Celine Gounder: It impacted everything else, too. Housing…
Kathryn Olivarius: You couldn’t live in certain places.
Celine Gounder: Marriage…
Kathryn Olivarius: Fathers would not let their daughters talk to unacclimated men less she fall in love with him and, you know, he dies and she’s left heartbroken.
Celine Gounder: Everything…
Kathryn Olivarius: You’re left in a sort of liminal insecure state financially. And, you know, it deeply impedes your ability to be sort of socially accepted in this place. If you are acclimated, however, though, if you’re rich, if you’re white this is a mark of permanence.
Celine Gounder: For young white women, being acclimated raised their marriage prospects. For free people of color—and there were many in New Orleans at the time—being acclimated offered a greater shot at prosperity. For enslaved people, however, acclimation had little benefit. Immuno-capital instead created another way for white people to justify slavery. They came up with a theory…
Kathryn Olivarius: Doctors, laypeople, they all sort of forwarded this idea around the Atlantic world but especially in the south that all black people were naturally immune to Yellow Fever. It’s not true. There is zero epidemiological basis for this.
Celine Gounder: Just… an economic one.
Kathryn Olivarius: So, with this idea that all black people were naturally immune, you can justify racial slavery on an unprecedented scale. You can say that, you know, slavery is natural, even humanitarian, as people said back then, because it kept white people away from spaces and labor that would kill them.
Celine Gounder: White men didn’t even buy their own lies.
Kathryn Olivarius: So on the one hand you have this mythology that all black people are naturally immune to Yellow Fever, but in the slave market no slave holder would purchase a person without an express guarantee of acclimation.
Celine Gounder: When enslaved people were acclimated, they became significantly more valuable.
Kathryn Olivarius: Selling for between twenty-five and fifty percent more than unacclimated slaves.
Celine Gounder: Of course, the enslaved person never benefited from their own immuno-capital.
Kathryn Olivarius: So in some sense, black immunity became white capital in this society.
Celine Gounder: This focus on Yellow Fever immunity created a system where the mission was clear.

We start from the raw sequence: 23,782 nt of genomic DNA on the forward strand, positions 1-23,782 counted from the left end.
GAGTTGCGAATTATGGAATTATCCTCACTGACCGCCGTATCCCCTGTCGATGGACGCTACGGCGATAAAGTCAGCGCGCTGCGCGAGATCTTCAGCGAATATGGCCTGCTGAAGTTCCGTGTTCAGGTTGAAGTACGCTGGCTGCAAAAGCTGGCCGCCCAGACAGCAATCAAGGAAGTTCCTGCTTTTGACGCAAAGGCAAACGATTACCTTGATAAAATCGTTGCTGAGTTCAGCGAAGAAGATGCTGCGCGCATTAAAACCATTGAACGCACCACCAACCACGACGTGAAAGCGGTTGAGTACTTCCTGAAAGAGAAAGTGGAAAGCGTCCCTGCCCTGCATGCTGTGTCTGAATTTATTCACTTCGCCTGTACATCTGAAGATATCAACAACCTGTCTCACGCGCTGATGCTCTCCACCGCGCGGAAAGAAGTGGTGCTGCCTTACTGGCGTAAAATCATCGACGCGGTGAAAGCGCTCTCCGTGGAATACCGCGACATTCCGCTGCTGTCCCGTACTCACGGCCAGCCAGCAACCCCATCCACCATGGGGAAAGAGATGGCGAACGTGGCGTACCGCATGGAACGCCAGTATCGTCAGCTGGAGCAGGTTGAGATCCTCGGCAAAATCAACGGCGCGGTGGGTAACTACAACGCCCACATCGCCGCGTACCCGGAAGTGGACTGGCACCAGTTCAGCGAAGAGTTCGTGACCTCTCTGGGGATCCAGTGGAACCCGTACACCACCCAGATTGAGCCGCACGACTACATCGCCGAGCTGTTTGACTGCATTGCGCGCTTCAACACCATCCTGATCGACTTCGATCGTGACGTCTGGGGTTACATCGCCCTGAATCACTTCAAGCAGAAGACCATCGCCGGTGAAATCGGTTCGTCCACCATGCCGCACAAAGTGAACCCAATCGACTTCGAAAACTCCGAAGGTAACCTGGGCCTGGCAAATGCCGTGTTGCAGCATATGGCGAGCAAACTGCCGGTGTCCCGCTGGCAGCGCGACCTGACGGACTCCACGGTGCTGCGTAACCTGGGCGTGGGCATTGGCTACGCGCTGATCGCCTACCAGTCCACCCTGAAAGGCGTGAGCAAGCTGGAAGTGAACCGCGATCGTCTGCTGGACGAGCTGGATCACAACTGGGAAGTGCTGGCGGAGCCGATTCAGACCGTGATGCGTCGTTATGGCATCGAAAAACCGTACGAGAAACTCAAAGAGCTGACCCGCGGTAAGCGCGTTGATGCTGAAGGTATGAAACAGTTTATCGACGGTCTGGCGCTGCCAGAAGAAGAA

Kathryn Olivarius: It was considered your sort of duty first to get acclimated. For poor people, you end up being sort of forced into making choices, these terrible choices that maybe people should never have had to make in the first place where you have to actively seek sickness as this pathway to prosperity.
Celine Gounder: If public officials today were to move forward with any plans for immunity passports, the same dilemma could soon become our new reality.
Esha Bhandari: The only way to show that proof of immunity is to get COVID-19 and to hope that you won’t get COVID-19 so badly that you’re either hospitalized or even worse.
Celine Gounder: This is Esha Bhandari, senior staff attorney at the ACLU’s Speech, Privacy, and Technology Project. I asked Esha to put the history of Yellow Fever in New Orleans into the context of our current COVID pandemic.
Esha Bhandari: So an immunity passport or an immunity certificate system would be one where people have some sort of verified way of showing that they have immunity to COVID-19 and then presumably they would use this certificate or passport to work in certain areas for certain employers that are requiring this.
Celine Gounder: Back in the 19th century, there was no real way to verify someone’s immunity to Yellow Fever. But with today’s science and technology, Esha’s concerned about how far reaching a system like this could become.
Esha Bhandari: You can imagine a variety of either government or private sector driven app-based immunity passport, or certificate systems. To my knowledge, we haven’t seen anything like this before now.
Celine Gounder: It would also create a new class system…
Esha Bhandari: An immunity passport system would create a two tier system because it would divide all of us into those who are immune to COVID-19 and those who are not. And the people who are immune will get all of the benefits and privileges that come with that while everybody else who’s not immune will be in a second class status.
Celine Gounder: These pressures are already weighing on workers like those Juanita told us about at the top of the show.
Esha Bhandari: I think that any system that incentivizes people to get a highly contagious and very dangerous disease, that’s bad for public health.
Celine Gounder: A system like this would disproportionately affect people of color. The pandemic has pushed unemployment rates for African Americans and Latinx workers to some of the highest on record.
Esha Bhandari: We know that people are suffering economically. We know that there’s a lot of hardship out there. And if people are told that they will get better access to the jobs, perhaps higher wages if they have immunity we can see the inevitable consequences of that. Some people will really try to get COVID-19 as the only way out of you know, dire economic circumstances. And I think the last thing that public health officials want to do right now, given the state of the worldwide pandemic, but especially in the United States, is incentivize more people to get COVID-19.